I’m continuing a conversation here that I started in my last post: While plastic surgery has always blended technical expertise and artistry, it’s maybe never been more evident than it is at this very moment with all the innovative ways surgeons are delicately sculpting the human face with precisely placed injections. These are a couple more examples for your consideration.
What you’re not seeing
In high school art classes, it’s one of the first lessons they teach us: What’s not there is every bit as essential as what is. It can seem like plastic surgery is constantly focused on creation, even in the cases of liposuction and breast reduction surgery, where we’re removing something, but also creating a new silhouette. However, much of what we’re able to accomplish through injectables involves the engineering of negative space.
To slenderize blocky jaws, for example, we can administer a neurotoxin to the chewing muscles, which tend to turn bulky after years of clenching and chewing. With the right dose, the muscles will shrink slightly, narrowing the lower third of the face into a softer heart shape.
A neurotoxin can also tighten the neckline when it’s administered in a series of small doses under the jawline and across the platysma muscle that runs up and down the neck. It will enable the face to lift upward, to a degree, and any folds in the neck to lie flat.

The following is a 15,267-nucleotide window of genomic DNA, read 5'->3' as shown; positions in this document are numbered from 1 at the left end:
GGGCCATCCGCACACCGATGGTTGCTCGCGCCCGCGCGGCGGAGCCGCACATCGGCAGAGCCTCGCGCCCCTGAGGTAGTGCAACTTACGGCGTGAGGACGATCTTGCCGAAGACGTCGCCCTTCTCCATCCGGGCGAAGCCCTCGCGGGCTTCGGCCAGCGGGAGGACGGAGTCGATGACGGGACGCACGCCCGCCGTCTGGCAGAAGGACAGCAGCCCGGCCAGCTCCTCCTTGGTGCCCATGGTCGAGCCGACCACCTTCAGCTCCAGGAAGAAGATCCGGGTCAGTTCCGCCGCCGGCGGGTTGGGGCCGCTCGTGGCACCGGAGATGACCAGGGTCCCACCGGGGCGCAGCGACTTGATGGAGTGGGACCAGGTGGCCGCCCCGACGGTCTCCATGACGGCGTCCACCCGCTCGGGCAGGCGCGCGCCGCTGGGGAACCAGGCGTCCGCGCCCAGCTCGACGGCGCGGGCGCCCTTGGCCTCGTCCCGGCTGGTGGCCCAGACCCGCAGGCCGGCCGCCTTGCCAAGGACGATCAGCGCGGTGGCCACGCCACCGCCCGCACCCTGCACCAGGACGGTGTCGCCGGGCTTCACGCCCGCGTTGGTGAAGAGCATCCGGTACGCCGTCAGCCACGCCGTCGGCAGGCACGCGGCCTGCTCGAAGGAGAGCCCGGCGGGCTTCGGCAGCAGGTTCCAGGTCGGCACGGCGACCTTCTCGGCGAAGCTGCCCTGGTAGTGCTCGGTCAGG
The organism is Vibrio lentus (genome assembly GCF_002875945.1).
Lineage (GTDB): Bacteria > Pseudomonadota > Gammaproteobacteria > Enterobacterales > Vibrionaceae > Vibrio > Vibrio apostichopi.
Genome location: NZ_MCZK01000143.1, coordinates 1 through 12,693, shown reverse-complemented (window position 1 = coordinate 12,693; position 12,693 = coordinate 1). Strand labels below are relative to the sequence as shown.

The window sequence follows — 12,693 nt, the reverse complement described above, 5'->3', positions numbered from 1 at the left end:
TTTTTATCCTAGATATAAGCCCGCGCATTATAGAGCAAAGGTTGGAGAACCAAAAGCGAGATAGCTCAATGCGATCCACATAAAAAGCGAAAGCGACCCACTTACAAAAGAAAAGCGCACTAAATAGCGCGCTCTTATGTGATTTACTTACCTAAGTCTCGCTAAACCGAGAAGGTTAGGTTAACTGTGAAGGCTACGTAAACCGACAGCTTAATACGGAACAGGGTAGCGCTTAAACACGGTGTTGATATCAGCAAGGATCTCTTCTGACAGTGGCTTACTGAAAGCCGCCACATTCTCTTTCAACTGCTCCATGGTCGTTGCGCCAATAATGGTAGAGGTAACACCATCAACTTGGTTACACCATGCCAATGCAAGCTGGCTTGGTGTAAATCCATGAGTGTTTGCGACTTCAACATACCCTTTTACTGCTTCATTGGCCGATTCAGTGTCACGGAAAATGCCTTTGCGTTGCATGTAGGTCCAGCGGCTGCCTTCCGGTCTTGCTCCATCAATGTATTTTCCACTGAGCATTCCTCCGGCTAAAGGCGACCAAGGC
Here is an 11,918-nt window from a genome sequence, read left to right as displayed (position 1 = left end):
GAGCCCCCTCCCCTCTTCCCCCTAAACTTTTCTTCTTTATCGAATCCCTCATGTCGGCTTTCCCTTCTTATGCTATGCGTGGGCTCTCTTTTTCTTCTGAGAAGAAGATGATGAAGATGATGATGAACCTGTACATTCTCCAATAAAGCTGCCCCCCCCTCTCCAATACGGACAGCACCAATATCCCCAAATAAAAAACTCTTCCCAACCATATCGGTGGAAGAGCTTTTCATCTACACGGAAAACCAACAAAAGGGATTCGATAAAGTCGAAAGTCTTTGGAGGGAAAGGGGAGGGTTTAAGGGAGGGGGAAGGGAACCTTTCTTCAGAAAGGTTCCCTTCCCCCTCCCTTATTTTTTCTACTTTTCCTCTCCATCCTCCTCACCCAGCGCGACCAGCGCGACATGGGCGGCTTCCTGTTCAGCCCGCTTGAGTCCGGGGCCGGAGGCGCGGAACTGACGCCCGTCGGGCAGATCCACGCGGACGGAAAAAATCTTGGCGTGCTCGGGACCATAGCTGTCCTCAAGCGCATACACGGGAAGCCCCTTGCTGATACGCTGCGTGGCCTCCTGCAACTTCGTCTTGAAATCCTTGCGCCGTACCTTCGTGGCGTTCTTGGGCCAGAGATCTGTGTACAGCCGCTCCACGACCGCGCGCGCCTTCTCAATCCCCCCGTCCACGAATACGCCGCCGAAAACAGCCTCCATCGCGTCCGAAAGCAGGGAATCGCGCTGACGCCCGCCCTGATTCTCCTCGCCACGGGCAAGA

Aging produces both positive spaces—folds and fullness—and negative ones, like wrinkles, under-eye depressions, and sunken temples. Hyaluronic acids are commonly used to fill the voids, though it still requires a refined technique and wealth of experience because precise placement is crucial. As is using a gel with an appropriate viscosity. The skin under the eyes, in particular, is extremely delicate. If certain hyaluronic acids are injected in the wrong place, the natural contours can be dramatically upset.
A long-term perspective
Miraculous as much of this sounds (and is), there can be such a thing as too much of a good thing. (Though, much more often, it’s a good thing that’s been poorly administered.) In those instances, we can refresh the canvas by dissolving hyaluronic acid with an enzyme called hyaluronidase. (It doesn’t have the same effect on other types of filler, which generally have to degrade on their own or be surgically removed.)
With many of the treatments I’ve highlighted in this post and the last one, it’s important to consider them as part of an ongoing treatment plan that’s been designed by a board-certified plastic surgeon after an extended and thoughtful discussion about your short- and long-term expectations. Without the right guidance, it can be easy to lose perspective and begin adding volume beyond what’s been naturally lost.
Throughout these posts, I’ve emphasized the surgeon’s expertise in knowing where to place these injections and his or her ability to place them. But just as important is their vast knowledge of the human anatomy and the effect these subtle alterations will have, not only over the next several months, but over the course of a lifetime.